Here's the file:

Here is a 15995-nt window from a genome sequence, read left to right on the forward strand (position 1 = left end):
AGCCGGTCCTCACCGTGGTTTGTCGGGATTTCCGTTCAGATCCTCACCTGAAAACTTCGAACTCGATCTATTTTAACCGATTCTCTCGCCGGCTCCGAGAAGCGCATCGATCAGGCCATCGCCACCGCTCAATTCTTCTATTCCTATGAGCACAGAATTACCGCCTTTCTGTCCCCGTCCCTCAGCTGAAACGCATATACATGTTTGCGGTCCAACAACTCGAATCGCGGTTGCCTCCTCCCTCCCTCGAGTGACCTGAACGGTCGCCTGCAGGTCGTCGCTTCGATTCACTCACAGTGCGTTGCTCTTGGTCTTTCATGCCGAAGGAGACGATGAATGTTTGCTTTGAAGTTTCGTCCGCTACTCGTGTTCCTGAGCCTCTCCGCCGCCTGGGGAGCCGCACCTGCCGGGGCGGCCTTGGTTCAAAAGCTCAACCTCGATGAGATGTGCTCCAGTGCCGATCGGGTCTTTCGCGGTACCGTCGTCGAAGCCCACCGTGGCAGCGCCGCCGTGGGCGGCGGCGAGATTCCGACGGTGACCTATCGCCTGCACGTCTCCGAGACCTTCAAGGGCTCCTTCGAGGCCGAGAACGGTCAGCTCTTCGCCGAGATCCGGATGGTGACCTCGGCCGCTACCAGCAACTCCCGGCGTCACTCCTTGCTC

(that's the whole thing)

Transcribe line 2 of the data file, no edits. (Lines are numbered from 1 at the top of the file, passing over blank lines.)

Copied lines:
AGCCGGTCCTCACCGTGGTTTGTCGGGATTTCCGTTCAGATCCTCACCTGAAAACTTCGAACTCGATCTATTTTAACCGATTCTCTCGCCGGCTCCGAGAAGCGCATCGATCAGGCCATCGCCACCGCTCAATTCTTCTATTCCTATGAGCACAGAATTACCGCCTTTCTGTCCCCGTCCCTCAGCTGAAACGCATATACATGTTTGCGGTCCAACAACTCGAATCGCGGTTGCCTCCTCCCTCCCTCGAGTGACCTGAACGGTCGCCTGCAGGTCGTCGCTTCGATTCACTCACAGTGCGTTGCTCTTGGTCTTTCATGCCGAAGGAGACGATGAATGTTTGCTTTGAAGTTTCGTCCGCTACTCGTGTTCCTGAGCCTCTCCGCCGCCTGGGGAGCCGCACCTGCCGGGGCGGCCTTGGTTCAAAAGCTCAACCTCGATGAGATGTGCTCCAGTGCCGATCGGGTCTTTCGCGGTACCGTCGTCGAAGCCCACCGTGGCAGCGCCGCCGTGGGCGGCGGCGAGATTCCGACGGTGACCTATCGCCTGCACGTCTCCGAGACCTTCAAGGGCTCCTTCGAGGCCGAGAACGGTCAGCTCTTCGCCGAGATCCGGATGGTGACCTCGGCCGCTACCAGCAACTCCCGGCGTCACTCCTTGCTC